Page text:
Sunday, June 19, 2011

The Only Son of a Horse Whisperer!

Although we always embraced when I visited and I always knew he was proud of me, I didn’t truly stop trying to protect the world from my Dad until I was more than three-quarters through my over 50 years of knowing him.

Watching him interact one afternoon with some unexpected guests who had dropped by his Pacific Northwest home during one of my all too infrequent and quick visits from Alaska, I had an epiphany. He was who he was and I no longer had to feel embarrassed by his intensity or verbally protect others from him.00263_p_10aeuyf6sw0394_b

That epiphany translated into a full paradigm shift later that afternoon when we took a rare walk together, side by side, and then later while playing catch with a baseball which we hadn’t done since I was 16. Distractions always made it easier for both us to share our feelings.

We were always affectionate in my family when I was growing up. We often expressed love, especially on departures or when we always kissed goodnight and this included even my Father until I turned 12 when he sensed correctly that this pre-teen no longer found it “cool.”

But those are different than the feelings we exchanged that day during the walk and while playing catch. That day we each drilled down deep through feelings of hurt and shame and regret and reconciliation.

I visited him more frequently from then on, always steering clear of controversy, unless wrapped in good-natured kidding; and I still remember his face, his eyes and his bear hug that seemed to last forever the morning following 9/11 when planes were finally permitted to resume flying and I returned home to Durham, never to see him alive again. I retraced that flight back West before month’s end to speak at his funeral.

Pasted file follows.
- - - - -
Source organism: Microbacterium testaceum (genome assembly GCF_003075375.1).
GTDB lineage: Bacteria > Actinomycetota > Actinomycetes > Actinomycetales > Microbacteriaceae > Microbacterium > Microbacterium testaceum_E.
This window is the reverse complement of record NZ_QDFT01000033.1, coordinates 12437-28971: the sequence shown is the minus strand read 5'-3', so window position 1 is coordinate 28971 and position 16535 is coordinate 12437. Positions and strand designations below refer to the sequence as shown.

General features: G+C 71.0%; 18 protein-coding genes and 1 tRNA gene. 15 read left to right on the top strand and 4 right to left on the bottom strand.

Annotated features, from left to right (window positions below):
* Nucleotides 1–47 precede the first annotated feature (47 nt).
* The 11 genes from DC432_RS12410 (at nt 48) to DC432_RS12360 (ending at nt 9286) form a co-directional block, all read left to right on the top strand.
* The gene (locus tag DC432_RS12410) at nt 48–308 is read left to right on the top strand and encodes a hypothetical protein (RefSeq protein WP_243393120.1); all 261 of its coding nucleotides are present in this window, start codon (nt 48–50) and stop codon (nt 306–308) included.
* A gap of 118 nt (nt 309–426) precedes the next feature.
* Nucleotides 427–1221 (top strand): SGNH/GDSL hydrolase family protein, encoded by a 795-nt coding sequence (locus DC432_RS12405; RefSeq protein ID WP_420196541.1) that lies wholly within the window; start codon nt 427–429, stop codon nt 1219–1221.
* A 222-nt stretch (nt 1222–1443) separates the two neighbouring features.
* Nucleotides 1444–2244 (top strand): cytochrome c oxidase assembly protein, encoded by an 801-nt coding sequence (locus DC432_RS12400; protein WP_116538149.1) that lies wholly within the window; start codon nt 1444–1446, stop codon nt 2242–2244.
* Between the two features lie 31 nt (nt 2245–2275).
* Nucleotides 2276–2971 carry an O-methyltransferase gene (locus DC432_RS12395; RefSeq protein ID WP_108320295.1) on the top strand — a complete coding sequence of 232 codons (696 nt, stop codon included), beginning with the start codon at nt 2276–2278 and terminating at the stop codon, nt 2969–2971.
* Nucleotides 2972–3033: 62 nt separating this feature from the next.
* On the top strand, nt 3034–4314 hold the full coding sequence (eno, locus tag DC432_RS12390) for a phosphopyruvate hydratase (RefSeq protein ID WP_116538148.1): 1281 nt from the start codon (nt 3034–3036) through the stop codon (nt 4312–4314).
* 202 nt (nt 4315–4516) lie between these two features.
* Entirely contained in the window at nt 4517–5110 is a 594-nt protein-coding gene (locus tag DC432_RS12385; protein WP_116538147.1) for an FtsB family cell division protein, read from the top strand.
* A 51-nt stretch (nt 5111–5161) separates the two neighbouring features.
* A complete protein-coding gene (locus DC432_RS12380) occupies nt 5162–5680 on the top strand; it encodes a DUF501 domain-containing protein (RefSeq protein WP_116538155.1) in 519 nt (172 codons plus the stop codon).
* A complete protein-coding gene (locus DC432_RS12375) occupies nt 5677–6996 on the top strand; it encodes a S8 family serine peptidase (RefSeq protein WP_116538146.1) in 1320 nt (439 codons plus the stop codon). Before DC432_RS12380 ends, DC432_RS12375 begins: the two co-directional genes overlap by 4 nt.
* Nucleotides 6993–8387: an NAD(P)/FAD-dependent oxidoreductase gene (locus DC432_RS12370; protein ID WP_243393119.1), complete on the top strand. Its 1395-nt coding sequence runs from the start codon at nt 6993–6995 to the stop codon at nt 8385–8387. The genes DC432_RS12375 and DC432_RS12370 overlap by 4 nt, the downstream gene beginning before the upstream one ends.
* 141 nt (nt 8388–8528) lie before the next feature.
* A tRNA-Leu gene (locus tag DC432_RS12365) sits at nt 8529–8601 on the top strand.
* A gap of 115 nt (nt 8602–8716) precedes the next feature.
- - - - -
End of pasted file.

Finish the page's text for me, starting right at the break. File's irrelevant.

Looking back now from eyes that are six decades old, I realize he was not only passionate and tough and argumentative and demanding but he was also a man who loved and sacrificed for his family, who launched the steep trajectory of our social mobility at the expense of his own.

His fingerprints are on anything with which I may be credited and I see him in the self-reliant determination and principled-intellectual quickness of one granddaughter, my daughter and only child – a single-mom-lawyer and in the horse whisperer gifts of another granddaughter and the reasoned-clarity of what’s right and wrong inherited by both.

I see him in the strong opinions and practical-intellectual clarity of one grandson, the ready management skills of another and in the Doctorate Degrees achieved by both. I see his project management skills and directness in another grandson, his entrepreneurial roots in another, his stoic compassion in the letters home from his youngest and in the emerging traits including athleticism of his five, soon-to-be six great-grandchildren.

Of course, if he were alive, he’d pull back the left corner of his mouth while twisting his nose to the right and fuss with my assessment a bit just to make sure I had good rationale to back up my sentimentality.

We miss him every day. Happy Father’s Day, Dad!

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